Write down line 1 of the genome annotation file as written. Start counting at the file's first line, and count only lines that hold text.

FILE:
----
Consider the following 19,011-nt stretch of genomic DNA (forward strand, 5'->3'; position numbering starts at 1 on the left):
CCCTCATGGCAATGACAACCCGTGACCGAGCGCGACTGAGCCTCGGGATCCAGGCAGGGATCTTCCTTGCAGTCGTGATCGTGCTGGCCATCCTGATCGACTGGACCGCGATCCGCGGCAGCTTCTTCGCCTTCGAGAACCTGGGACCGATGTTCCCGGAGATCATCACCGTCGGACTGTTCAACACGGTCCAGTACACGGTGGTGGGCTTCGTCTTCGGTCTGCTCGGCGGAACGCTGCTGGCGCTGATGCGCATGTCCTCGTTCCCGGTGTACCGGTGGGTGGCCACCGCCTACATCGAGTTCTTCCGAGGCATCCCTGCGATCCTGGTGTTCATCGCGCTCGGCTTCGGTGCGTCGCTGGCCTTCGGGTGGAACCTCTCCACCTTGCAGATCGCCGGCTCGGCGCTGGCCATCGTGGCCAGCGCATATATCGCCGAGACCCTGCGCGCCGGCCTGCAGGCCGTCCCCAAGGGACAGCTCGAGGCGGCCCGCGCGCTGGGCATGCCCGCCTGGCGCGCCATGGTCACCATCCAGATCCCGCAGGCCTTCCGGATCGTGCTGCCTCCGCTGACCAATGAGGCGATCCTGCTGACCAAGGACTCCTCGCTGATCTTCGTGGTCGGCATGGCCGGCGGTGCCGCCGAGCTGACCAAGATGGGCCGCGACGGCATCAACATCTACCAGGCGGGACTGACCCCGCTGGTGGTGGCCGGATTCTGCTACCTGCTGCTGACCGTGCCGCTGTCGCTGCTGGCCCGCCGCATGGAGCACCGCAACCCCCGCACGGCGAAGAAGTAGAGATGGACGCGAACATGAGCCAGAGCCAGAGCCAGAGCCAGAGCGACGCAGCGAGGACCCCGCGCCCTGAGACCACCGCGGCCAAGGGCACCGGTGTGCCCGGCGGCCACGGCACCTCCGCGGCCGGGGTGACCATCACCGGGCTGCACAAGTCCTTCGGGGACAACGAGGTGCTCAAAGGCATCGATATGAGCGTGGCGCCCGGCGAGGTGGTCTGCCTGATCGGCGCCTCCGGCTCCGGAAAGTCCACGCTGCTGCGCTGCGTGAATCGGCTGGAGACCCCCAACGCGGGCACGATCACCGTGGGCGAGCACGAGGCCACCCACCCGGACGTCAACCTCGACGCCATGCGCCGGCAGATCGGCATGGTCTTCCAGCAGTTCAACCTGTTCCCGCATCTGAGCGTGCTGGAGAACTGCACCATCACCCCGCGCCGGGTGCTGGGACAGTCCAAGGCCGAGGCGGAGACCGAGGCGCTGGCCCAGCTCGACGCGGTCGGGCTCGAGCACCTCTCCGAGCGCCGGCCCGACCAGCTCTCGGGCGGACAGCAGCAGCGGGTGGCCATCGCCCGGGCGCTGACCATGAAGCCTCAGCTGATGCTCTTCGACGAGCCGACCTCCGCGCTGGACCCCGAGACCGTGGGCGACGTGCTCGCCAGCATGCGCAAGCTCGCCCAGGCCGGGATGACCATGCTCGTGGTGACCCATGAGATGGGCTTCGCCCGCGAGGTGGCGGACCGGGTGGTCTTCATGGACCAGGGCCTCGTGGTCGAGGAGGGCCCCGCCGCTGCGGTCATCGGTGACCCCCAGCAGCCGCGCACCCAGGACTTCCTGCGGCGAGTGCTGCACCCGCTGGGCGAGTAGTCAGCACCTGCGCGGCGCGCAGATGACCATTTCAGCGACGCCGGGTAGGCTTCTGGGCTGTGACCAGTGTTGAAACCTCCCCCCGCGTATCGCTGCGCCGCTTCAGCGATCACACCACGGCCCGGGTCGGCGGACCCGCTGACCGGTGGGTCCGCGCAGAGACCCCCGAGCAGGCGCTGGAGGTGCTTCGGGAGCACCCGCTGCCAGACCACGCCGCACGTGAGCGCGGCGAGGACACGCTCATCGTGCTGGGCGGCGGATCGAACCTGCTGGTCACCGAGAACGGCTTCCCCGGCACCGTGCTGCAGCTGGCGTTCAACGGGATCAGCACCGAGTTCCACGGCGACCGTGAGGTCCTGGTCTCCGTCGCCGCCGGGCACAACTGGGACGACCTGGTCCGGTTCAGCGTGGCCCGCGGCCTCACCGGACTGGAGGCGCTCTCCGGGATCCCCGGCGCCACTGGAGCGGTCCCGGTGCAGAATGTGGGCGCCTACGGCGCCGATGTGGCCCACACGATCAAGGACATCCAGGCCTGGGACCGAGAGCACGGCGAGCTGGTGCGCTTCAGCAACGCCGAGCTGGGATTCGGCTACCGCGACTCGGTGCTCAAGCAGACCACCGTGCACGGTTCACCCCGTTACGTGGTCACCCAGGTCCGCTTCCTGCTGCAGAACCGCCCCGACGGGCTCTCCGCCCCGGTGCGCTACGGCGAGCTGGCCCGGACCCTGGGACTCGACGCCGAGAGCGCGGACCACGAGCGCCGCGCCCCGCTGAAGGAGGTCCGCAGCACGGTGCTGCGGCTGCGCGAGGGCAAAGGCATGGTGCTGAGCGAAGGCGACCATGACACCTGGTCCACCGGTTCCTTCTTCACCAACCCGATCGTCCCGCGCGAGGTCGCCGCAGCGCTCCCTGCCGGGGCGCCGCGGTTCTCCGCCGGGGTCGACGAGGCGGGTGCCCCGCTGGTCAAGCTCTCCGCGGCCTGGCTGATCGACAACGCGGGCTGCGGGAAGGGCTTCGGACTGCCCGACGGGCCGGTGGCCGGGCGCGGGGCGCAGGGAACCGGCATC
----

Consider the following 19,011-nt stretch of genomic DNA (forward strand, 5'->3'; position numbering starts at 1 on the left):